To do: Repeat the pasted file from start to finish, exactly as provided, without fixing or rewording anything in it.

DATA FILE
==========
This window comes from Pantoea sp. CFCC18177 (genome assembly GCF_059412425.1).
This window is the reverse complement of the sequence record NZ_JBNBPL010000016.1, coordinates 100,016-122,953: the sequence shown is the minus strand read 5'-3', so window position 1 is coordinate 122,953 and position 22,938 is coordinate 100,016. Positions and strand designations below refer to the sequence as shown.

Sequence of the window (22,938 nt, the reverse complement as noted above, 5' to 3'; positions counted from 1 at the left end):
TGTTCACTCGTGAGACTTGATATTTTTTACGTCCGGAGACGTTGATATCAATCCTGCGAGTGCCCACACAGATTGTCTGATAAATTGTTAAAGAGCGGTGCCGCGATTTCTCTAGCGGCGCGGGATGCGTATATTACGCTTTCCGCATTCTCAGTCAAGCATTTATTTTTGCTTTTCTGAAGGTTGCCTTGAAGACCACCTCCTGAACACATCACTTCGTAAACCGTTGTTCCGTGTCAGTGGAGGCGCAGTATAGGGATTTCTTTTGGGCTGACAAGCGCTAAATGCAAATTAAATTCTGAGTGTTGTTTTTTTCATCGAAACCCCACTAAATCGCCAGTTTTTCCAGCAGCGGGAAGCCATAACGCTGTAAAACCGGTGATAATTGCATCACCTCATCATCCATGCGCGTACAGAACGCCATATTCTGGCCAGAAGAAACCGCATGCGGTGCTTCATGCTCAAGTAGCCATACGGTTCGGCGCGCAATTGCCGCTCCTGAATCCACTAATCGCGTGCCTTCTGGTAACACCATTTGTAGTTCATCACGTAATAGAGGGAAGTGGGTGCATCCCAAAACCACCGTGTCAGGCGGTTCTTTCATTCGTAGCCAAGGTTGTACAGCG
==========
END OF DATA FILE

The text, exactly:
This window comes from Pantoea sp. CFCC18177 (genome assembly GCF_059412425.1).
This window is the reverse complement of the sequence record NZ_JBNBPL010000016.1, coordinates 100,016-122,953: the sequence shown is the minus strand read 5'-3', so window position 1 is coordinate 122,953 and position 22,938 is coordinate 100,016. Positions and strand designations below refer to the sequence as shown.

Sequence of the window (22,938 nt, the reverse complement as noted above, 5' to 3'; positions counted from 1 at the left end):
TGTTCACTCGTGAGACTTGATATTTTTTACGTCCGGAGACGTTGATATCAATCCTGCGAGTGCCCACACAGATTGTCTGATAAATTGTTAAAGAGCGGTGCCGCGATTTCTCTAGCGGCGCGGGATGCGTATATTACGCTTTCCGCATTCTCAGTCAAGCATTTATTTTTGCTTTTCTGAAGGTTGCCTTGAAGACCACCTCCTGAACACATCACTTCGTAAACCGTTGTTCCGTGTCAGTGGAGGCGCAGTATAGGGATTTCTTTTGGGCTGACAAGCGCTAAATGCAAATTAAATTCTGAGTGTTGTTTTTTTCATCGAAACCCCACTAAATCGCCAGTTTTTCCAGCAGCGGGAAGCCATAACGCTGTAAAACCGGTGATAATTGCATCACCTCATCATCCATGCGCGTACAGAACGCCATATTCTGGCCAGAAGAAACCGCATGCGGTGCTTCATGCTCAAGTAGCCATACGGTTCGGCGCGCAATTGCCGCTCCTGAATCCACTAATCGCGTGCCTTCTGGTAACACCATTTGTAGTTCATCACGTAATAGAGGGAAGTGGGTGCATCCCAAAACCACCGTGTCAGGCGGTTCTTTCATTCGTAGCCAAGGTTGTACAGCG